Historical movies

Southern film industries offer mythological and historical films

Southern film industries are beginning to ride the Hindutva wave to line up mythological and historical films with strong Hindu figures and heroes, in line with Bollywood’s hyper-nationalist films.

Kantara, the latest Kannada blockbuster, tells the story of a local Hindu demigod while the Telugu film Karthikeya 2, released in August, was a mystical thriller centered on the myth of Lord Krishna. Another mythological film called Shaakuntalam starring Samantha Ruth Prabhu is lined up while Telugu producer Allu Aravind is backing an adaptation of the Ramayana. While the 1960s and 1970s had seen southern superstars like MG Ramachandran and NT Rama Rao appear in mythological films, the genre had gradually died out. Media pundits say the comeback is inspired by the large-scale stories spawned by the Baahubali franchise as well as the need to address strong Hindutva sentiment across the country. The latter is a priority as southern films launch dubbed versions and seek pan-Indian releases.

“The overriding theme for all filmmakers, including those in the south, is to appeal to pan-Indian audiences now and as the wave of Hindutva has been slow to catch on in the south, this (the trend of mythological films and historical) is a nod to the phenomenon,” said senior journalist Ram Karan. or Hollywood superhero movies, which have found huge appeal since the Baahubali franchise.And second, the need to go beyond indigenous geographies and bring Hindi-speaking audiences on board in states as diverse as Uttar Pradesh, Madhya Pradesh and Bihar. is at stake here. “The costs of making these films are so high that the investment cannot be recouped in the domestic market alone,” Karan pointed out.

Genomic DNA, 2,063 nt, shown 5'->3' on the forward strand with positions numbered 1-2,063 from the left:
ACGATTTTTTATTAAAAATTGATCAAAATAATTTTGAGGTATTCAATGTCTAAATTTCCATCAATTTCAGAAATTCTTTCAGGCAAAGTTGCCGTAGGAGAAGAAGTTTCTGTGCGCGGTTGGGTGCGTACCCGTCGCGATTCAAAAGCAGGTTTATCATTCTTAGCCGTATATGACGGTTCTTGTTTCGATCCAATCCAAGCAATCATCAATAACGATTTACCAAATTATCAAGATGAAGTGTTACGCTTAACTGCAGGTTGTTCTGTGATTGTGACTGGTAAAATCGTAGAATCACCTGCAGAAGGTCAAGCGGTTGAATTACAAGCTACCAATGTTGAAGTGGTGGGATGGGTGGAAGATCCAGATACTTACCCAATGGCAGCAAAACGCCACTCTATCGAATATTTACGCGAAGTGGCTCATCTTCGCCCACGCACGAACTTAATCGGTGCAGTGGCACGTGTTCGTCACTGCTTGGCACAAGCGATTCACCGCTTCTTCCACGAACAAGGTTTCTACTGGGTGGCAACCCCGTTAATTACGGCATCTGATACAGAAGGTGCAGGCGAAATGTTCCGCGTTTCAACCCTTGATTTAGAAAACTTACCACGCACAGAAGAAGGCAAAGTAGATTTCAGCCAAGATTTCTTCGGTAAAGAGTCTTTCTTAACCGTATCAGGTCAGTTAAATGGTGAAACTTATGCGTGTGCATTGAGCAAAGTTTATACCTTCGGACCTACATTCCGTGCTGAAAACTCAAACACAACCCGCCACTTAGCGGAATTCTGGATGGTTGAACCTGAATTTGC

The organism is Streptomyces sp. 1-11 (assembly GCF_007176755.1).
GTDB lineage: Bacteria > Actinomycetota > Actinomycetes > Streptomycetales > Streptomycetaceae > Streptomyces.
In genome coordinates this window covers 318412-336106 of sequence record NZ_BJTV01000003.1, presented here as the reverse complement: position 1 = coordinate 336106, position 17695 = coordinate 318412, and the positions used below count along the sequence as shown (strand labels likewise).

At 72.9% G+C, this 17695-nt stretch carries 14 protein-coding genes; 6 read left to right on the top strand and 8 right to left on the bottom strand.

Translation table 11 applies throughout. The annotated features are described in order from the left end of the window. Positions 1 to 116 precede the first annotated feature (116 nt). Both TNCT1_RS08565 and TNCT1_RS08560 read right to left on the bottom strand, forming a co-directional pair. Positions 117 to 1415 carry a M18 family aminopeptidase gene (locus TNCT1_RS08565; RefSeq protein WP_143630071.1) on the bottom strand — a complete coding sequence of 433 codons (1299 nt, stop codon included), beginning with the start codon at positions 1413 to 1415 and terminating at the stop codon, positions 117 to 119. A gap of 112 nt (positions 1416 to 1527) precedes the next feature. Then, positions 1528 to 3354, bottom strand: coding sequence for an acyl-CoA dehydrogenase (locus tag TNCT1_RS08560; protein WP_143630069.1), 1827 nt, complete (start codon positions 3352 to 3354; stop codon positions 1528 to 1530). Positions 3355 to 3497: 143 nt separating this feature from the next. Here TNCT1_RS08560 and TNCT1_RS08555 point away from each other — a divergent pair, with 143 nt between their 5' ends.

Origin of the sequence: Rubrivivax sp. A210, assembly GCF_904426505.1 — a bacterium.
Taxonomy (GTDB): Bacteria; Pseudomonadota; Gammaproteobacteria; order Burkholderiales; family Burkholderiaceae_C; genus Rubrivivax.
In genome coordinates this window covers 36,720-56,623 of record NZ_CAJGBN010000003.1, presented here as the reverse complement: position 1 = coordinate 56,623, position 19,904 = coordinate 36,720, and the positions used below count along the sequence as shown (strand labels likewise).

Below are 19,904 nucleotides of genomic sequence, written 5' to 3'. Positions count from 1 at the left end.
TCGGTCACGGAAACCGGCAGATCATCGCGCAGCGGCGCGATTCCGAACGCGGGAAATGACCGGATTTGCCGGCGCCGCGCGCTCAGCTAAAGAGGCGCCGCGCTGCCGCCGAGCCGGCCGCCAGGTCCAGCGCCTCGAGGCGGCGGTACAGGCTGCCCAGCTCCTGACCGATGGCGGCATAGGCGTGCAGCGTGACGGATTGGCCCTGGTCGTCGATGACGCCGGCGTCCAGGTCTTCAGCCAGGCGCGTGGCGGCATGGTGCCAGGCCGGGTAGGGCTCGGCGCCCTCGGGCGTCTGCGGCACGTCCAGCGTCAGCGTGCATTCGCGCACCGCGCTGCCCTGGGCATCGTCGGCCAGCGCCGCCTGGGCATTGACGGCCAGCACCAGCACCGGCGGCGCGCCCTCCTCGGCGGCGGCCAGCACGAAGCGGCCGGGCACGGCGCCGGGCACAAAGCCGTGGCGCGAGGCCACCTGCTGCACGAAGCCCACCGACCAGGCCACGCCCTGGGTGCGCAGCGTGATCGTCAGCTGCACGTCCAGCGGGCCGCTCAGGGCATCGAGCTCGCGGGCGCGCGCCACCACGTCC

Independent business analyst Sreedhar Pillai agreed that Baahubali is the inspiration for large-scale shows belonging to mythological or historical genre, with pro-Hindu themes. “The idea is to talk about familiar legends or tell a story of good over evil, but all with strong Hindu roots. Baahubali has shown the world that an Indian show has universal appeal and can find an allure even outside of India,” Pillai noted. The quest to uncover truths related to the ancient Indian belief system and the essence of Lord Krishna has set the cash registers ringing. He has done more than Rs. 30 crore in Hindi alone, higher than big-ticket Bollywood titles such as Anek, Liger, Goodbye and others.

South Indian films have a tradition of capitalizing on core Indian values ​​and human emotions to appeal to mass audiences, said Atul Mohan, editor of trade magazine Complete Cinema. In this sense, it is not uncommon for filmmakers to take up these subjects already familiar to viewers, say trade experts like him. “Southern movies have always been technically sound, but they come with a very Indian storytelling. That is why they easily attract large segments of the public and are picked up by satellite channels so that they can be enjoyed by families together,” Mohan said.

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